The reason to keep a logbook is to keep track of your achievements and learn from it. Therefor you need to write down your goal(s) and your progress. If you don’t write these down, it is hard to remember them correctly. You can get the feeling of ‘never achieving’ because your mind will adjust your goals and your achievements like a horizon. You will never arrive… As soon as you write some of your goals down, your subconcious will start looking for ways to get there. Keeping a logbook can help you keep motivated.

Learn from experience
If you want to learn as much as possible from your experience you have to be honest and write down the things that you can learn from.

Keep it positive
Practice writing everything down in a positive way, so it is nice to read back. Instead of writing down ‘I was impatient and lost my temper’ phrase it like this ‘I became frustrated because my steps were too big. My horse didn’t understand what I wanted and I became impatient.’

In this way you will find a solution to handle the situation in the future: you ‘lumped’ your criteria. Next time you can decide to stop your training and take a moment to figure out how to ‘split’ the criteria in smaller steps or adjust the context of training so your horse will understand quicker what you want. In this way you set yourself and your horse up for success.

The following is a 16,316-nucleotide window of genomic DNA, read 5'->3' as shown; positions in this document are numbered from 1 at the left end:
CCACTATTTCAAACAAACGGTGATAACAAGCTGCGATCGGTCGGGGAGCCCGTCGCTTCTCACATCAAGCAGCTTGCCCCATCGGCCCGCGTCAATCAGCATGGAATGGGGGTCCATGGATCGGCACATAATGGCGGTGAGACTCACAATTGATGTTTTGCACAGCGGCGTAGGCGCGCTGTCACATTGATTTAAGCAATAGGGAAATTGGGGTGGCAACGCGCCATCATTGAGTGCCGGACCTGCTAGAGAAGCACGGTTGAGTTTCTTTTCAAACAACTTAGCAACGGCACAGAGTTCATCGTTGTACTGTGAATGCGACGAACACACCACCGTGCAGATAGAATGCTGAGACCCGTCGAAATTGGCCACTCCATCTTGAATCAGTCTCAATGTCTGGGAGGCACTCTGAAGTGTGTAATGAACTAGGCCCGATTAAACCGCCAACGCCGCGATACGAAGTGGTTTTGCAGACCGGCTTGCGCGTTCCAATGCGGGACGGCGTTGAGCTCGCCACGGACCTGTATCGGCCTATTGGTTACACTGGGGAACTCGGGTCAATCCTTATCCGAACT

Read here to read 4 easy ways to start a  training journal (opens in a new window).

Training_logbook_journal_diary_hippologic2016

Lessons learned
It is also a valuable to write down all the things that went right. This makes you aware of the lessons you’ve are already learned. It also makes you aware of your strengths as a trainer. After updating your logbook for a while you will see a pattern: the points of learning have turned into things that went right. This is very motivating.

Keep it balanced
Make sure the points for improvement are not outbalancing the things that went right. We all have the tendency to focus too much on things that went ‘wrong’, but that won’t help you form a realistic picture of you as a trainer. There are always a lot of thing you have already mastered. They are important, too.